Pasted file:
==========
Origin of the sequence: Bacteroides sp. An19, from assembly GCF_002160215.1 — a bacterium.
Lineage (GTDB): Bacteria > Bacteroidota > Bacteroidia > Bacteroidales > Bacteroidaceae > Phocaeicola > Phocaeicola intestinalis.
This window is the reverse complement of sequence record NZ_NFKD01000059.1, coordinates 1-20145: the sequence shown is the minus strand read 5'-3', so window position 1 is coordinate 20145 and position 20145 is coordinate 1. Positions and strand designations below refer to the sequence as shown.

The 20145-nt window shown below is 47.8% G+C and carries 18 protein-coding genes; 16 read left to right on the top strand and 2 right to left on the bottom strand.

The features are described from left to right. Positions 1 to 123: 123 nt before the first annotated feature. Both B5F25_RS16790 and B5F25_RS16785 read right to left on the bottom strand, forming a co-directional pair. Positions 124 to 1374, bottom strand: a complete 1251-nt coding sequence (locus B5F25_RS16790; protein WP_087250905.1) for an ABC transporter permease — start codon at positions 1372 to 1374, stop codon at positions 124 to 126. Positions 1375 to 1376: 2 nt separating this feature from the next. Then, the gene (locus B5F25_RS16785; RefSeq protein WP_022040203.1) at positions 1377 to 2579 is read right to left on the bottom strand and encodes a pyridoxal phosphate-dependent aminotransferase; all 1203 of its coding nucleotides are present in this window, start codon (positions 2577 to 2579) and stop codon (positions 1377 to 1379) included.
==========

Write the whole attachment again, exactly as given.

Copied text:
Origin of the sequence: Bacteroides sp. An19, from assembly GCF_002160215.1 — a bacterium.
Lineage (GTDB): Bacteria > Bacteroidota > Bacteroidia > Bacteroidales > Bacteroidaceae > Phocaeicola > Phocaeicola intestinalis.
This window is the reverse complement of sequence record NZ_NFKD01000059.1, coordinates 1-20145: the sequence shown is the minus strand read 5'-3', so window position 1 is coordinate 20145 and position 20145 is coordinate 1. Positions and strand designations below refer to the sequence as shown.

The 20145-nt window shown below is 47.8% G+C and carries 18 protein-coding genes; 16 read left to right on the top strand and 2 right to left on the bottom strand.

The features are described from left to right. Positions 1 to 123: 123 nt before the first annotated feature. Both B5F25_RS16790 and B5F25_RS16785 read right to left on the bottom strand, forming a co-directional pair. Positions 124 to 1374, bottom strand: a complete 1251-nt coding sequence (locus B5F25_RS16790; protein WP_087250905.1) for an ABC transporter permease — start codon at positions 1372 to 1374, stop codon at positions 124 to 126. Positions 1375 to 1376: 2 nt separating this feature from the next. Then, the gene (locus B5F25_RS16785; RefSeq protein WP_022040203.1) at positions 1377 to 2579 is read right to left on the bottom strand and encodes a pyridoxal phosphate-dependent aminotransferase; all 1203 of its coding nucleotides are present in this window, start codon (positions 2577 to 2579) and stop codon (positions 1377 to 1379) included.